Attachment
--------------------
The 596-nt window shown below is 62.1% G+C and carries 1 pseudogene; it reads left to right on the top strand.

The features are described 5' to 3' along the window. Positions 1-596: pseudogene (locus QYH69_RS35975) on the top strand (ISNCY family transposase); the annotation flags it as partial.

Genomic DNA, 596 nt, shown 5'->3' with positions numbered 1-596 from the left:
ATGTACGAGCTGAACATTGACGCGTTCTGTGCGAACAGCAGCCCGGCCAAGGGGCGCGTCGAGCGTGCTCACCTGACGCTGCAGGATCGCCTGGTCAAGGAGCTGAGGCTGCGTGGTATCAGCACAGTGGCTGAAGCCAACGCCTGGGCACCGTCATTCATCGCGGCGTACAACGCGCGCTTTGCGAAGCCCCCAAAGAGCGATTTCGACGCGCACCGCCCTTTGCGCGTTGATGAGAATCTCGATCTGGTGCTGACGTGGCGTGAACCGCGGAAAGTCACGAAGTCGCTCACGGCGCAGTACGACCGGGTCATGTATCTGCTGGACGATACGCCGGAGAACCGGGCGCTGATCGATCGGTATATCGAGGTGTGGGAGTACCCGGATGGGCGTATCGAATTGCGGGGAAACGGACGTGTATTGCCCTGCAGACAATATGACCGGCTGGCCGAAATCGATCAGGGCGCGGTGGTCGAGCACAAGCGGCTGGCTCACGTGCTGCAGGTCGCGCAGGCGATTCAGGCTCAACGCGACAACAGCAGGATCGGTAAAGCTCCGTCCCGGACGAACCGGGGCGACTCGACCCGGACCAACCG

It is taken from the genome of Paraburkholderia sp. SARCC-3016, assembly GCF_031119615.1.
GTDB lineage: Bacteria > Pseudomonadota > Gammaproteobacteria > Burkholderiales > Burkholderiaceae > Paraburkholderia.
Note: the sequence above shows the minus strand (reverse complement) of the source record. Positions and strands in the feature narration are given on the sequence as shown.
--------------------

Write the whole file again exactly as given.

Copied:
The 596-nt window shown below is 62.1% G+C and carries 1 pseudogene; it reads left to right on the top strand.

The features are described 5' to 3' along the window. Positions 1-596: pseudogene (locus QYH69_RS35975) on the top strand (ISNCY family transposase); the annotation flags it as partial.

Genomic DNA, 596 nt, shown 5'->3' with positions numbered 1-596 from the left:
ATGTACGAGCTGAACATTGACGCGTTCTGTGCGAACAGCAGCCCGGCCAAGGGGCGCGTCGAGCGTGCTCACCTGACGCTGCAGGATCGCCTGGTCAAGGAGCTGAGGCTGCGTGGTATCAGCACAGTGGCTGAAGCCAACGCCTGGGCACCGTCATTCATCGCGGCGTACAACGCGCGCTTTGCGAAGCCCCCAAAGAGCGATTTCGACGCGCACCGCCCTTTGCGCGTTGATGAGAATCTCGATCTGGTGCTGACGTGGCGTGAACCGCGGAAAGTCACGAAGTCGCTCACGGCGCAGTACGACCGGGTCATGTATCTGCTGGACGATACGCCGGAGAACCGGGCGCTGATCGATCGGTATATCGAGGTGTGGGAGTACCCGGATGGGCGTATCGAATTGCGGGGAAACGGACGTGTATTGCCCTGCAGACAATATGACCGGCTGGCCGAAATCGATCAGGGCGCGGTGGTCGAGCACAAGCGGCTGGCTCACGTGCTGCAGGTCGCGCAGGCGATTCAGGCTCAACGCGACAACAGCAGGATCGGTAAAGCTCCGTCCCGGACGAACCGGGGCGACTCGACCCGGACCAACCG

It is taken from the genome of Paraburkholderia sp. SARCC-3016, assembly GCF_031119615.1.
GTDB lineage: Bacteria > Pseudomonadota > Gammaproteobacteria > Burkholderiales > Burkholderiaceae > Paraburkholderia.
Note: the sequence above shows the minus strand (reverse complement) of the source record. Positions and strands in the feature narration are given on the sequence as shown.